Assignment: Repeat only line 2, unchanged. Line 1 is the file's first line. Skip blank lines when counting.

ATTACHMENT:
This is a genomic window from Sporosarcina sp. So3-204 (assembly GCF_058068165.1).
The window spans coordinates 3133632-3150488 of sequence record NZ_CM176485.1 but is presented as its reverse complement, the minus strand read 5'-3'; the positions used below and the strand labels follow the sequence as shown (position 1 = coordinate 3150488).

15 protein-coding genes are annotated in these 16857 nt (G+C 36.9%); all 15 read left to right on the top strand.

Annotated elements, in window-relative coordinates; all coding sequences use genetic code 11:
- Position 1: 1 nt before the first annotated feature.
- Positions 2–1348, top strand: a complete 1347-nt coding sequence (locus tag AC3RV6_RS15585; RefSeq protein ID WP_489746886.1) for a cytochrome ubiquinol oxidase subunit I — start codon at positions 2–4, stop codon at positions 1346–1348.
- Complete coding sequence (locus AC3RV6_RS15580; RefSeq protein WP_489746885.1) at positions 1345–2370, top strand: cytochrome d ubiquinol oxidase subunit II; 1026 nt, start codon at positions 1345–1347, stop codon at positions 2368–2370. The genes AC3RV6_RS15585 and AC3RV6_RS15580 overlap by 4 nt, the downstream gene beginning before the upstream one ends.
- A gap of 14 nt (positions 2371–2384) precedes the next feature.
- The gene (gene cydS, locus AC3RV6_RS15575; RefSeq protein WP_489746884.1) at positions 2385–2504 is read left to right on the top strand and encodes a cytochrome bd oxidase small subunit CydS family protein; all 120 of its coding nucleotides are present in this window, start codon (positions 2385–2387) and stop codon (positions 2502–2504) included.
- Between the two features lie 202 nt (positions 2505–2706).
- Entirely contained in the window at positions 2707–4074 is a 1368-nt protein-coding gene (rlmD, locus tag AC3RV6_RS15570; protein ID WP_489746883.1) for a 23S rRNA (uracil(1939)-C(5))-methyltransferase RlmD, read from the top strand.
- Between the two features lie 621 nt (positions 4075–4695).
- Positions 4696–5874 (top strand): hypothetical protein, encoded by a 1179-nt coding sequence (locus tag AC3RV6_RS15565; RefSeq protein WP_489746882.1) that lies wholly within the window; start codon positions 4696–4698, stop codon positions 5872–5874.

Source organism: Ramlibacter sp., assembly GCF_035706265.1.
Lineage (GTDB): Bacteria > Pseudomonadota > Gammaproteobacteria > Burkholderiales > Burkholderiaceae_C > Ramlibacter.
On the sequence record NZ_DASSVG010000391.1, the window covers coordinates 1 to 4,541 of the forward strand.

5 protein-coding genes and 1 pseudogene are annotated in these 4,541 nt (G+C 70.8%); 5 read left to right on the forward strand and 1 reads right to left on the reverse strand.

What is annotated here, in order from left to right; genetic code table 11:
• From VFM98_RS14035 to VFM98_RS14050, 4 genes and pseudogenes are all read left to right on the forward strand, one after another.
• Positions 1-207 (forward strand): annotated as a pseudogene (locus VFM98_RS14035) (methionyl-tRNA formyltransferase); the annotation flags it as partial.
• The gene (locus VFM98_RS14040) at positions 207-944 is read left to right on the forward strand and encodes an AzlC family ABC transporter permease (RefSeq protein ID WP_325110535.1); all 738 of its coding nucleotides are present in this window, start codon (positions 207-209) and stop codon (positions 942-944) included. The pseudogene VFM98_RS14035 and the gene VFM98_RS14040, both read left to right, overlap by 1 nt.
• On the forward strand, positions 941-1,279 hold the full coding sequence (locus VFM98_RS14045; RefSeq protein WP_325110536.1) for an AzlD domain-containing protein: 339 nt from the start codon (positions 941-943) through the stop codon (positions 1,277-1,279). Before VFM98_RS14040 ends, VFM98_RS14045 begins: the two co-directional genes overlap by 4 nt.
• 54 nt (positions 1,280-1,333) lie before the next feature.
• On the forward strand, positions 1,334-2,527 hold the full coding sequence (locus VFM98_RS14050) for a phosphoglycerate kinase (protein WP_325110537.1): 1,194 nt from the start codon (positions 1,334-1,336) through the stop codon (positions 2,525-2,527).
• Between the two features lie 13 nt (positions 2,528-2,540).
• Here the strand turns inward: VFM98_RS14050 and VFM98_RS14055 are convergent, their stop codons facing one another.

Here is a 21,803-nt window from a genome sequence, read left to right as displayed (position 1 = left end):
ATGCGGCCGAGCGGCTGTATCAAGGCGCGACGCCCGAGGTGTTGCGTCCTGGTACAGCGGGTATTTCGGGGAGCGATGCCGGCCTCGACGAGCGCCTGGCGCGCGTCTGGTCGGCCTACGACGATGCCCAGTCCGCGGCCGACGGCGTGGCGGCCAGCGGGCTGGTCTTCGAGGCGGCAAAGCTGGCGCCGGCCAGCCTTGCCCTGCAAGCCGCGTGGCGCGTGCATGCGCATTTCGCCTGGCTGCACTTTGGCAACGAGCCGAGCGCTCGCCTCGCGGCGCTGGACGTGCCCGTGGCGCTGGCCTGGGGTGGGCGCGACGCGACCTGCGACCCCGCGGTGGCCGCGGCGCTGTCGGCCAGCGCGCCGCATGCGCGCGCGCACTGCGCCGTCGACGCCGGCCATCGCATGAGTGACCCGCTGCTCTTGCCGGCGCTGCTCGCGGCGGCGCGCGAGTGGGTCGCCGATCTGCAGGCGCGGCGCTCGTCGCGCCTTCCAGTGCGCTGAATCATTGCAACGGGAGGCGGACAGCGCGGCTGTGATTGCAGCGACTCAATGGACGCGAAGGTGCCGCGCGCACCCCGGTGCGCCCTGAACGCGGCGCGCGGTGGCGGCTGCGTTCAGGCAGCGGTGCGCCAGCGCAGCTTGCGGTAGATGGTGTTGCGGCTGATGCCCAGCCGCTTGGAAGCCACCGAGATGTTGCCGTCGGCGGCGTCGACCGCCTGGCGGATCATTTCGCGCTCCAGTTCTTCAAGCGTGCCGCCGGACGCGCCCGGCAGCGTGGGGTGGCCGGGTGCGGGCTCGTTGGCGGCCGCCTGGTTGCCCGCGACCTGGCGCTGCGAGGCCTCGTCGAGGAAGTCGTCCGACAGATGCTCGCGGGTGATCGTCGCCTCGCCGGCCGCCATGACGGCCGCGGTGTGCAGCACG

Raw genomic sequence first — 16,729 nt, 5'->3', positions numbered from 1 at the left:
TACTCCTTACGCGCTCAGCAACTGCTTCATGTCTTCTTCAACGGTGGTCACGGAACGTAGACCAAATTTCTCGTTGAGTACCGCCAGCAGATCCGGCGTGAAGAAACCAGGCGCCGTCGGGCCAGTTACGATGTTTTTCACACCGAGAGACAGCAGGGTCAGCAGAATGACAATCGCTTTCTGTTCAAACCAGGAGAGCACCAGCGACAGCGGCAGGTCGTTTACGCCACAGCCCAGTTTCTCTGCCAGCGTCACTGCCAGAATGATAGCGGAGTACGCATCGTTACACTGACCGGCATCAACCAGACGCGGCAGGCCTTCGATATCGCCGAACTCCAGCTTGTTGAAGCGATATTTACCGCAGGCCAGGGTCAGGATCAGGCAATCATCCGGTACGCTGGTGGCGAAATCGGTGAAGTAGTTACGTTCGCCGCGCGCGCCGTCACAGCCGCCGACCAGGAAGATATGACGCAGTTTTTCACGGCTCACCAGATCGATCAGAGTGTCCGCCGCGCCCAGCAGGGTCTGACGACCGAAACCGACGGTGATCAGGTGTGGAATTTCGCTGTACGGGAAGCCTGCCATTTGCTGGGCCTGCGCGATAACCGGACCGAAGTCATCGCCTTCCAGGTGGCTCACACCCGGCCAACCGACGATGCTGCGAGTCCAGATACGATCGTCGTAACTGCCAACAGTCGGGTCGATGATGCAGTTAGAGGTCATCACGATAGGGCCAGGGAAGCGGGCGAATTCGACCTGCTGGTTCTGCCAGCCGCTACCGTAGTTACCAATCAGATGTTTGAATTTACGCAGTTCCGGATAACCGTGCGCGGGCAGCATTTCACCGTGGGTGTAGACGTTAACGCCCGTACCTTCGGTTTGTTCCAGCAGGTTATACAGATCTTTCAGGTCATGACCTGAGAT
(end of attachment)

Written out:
The window spans coordinates 3133632-3150488 of sequence record NZ_CM176485.1 but is presented as its reverse complement, the minus strand read 5'-3'; the positions used below and the strand labels follow the sequence as shown (position 1 = coordinate 3150488).